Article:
Tully woman moves back home 497 days after cyclone Yasi
"I WANT another cyclone" seems an odd statement from a woman who had her home ripped apart by a massive storm 16 months ago.
But for Sarah Jones it is about facing her fears as she took tentative but relieved steps into her new home that has been rebuilt after the wrath of cyclone Yasi in February last year.
"I don’t want the same cyclone, I don’t want to go through losing everything again, but I don’t want to be scared anymore," she said. "I don’t want to live in this world being scared of cyclones because I live in this area.
"You don’t stop living because of where you live."
These are brave comments from a woman who had spent 497 days living out of a suitcase, camping on everything from a neighbour’s couch to a caravan, to clutching a torch on a single mattress in the ruins of her former home.
But as Mrs Jones turned the key to the front door of her new house on Friday, a sense of relief and hope hit her as she walked inside.
"I kind of have to pinch myself that it’s mine," she said.
"My first reaction (to walking in) was ‘Is it really finished?, it was a bit surreal.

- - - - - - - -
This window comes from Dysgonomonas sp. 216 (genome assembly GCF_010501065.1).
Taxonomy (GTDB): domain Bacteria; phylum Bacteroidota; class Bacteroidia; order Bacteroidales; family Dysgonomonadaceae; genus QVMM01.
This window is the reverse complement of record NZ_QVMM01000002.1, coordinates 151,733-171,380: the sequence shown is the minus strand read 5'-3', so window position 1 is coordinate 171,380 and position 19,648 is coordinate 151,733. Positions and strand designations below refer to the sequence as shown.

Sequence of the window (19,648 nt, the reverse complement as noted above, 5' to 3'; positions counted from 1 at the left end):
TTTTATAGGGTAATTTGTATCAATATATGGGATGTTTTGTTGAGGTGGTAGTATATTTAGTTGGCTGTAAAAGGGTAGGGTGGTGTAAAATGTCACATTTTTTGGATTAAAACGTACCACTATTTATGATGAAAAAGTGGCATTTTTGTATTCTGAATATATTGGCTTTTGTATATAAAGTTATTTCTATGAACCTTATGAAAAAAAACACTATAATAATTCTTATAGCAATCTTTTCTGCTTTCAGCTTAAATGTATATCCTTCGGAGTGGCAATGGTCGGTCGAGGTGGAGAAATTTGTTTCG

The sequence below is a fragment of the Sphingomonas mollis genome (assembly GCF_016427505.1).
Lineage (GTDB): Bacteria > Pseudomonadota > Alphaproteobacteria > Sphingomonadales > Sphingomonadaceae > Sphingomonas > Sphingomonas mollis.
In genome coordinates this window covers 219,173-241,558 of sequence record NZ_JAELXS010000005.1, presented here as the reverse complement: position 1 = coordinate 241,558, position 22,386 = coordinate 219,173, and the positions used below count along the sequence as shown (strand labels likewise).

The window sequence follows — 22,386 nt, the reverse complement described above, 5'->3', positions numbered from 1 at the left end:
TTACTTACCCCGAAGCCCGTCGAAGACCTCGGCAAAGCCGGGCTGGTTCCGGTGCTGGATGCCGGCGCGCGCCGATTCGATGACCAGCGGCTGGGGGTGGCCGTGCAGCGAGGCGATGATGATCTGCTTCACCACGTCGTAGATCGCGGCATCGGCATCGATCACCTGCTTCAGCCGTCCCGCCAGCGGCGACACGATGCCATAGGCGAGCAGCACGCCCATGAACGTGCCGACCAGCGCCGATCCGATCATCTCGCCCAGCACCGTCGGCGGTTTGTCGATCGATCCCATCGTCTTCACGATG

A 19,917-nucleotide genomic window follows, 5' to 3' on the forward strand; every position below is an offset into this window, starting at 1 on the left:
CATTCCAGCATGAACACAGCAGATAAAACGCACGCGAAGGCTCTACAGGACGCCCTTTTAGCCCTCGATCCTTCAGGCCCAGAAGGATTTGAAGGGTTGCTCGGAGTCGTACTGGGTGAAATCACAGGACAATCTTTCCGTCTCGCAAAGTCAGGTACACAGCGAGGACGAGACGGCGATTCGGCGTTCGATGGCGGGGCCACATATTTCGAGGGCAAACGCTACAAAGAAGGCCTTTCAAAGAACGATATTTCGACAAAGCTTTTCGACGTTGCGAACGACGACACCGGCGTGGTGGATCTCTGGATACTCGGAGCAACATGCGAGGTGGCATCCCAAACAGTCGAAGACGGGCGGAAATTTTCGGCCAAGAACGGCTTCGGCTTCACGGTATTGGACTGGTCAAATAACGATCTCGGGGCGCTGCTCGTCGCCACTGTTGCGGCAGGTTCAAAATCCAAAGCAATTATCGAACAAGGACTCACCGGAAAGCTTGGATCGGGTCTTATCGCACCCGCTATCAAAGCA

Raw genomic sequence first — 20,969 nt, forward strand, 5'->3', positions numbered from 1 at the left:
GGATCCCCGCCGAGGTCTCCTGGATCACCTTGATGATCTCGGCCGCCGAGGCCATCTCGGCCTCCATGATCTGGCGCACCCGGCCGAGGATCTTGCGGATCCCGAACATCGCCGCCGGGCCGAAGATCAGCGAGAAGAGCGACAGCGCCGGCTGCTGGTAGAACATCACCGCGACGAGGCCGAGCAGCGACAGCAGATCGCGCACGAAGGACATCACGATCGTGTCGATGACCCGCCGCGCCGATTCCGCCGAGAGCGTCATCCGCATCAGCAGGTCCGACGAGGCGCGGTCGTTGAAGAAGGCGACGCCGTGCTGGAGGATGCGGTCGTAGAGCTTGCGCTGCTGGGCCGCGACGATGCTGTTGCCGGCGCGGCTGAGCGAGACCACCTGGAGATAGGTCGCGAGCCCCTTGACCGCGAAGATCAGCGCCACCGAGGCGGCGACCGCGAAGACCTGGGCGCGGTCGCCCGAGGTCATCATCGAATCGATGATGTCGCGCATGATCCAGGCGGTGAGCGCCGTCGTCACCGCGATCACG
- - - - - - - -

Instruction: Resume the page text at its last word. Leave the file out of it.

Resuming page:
"I’ve been coming to the house quite regularly, obviously because it’s my home, but to be able to walk in and not trip over the construction is great."
She moved her few belongings back in over the weekend, although still has no bed, no washing machine, no television and no idea how to get them after needing all the insurance payout to fund the reconstruction.
"I don’t have a huge amount of income so I’ll just have to work it out," she said.
‘Working it out’ is what so many residents of the Cassowary Coast community have been forced to do since Yasi struck and Ms Jones said she knew of at least 20 people who were still waiting to return to their homes.
"I remember after it (Yasi) happened I didn’t comprehend what it takes to rebuild a house," she said.
Cassowary Coast mayor Bill Shannon said a number of people had still not moved back into their homes.
"In my own case, we have work still being done as part of an insurance claim and a friend of mine is still living in a rented home," Cr Shannon said.
"What people have underestimated is the size of the recovery. It was never going to be fixed in 15 months. It’s a three year process.
"We are getting close to the end. $200 million worth of rebuilding approvals work has been done since this time last year."
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Relief: Sarah Jones has returned to her rebuilt Tully house after cyclone Yasi. Picture: BRENDAN FRANCIS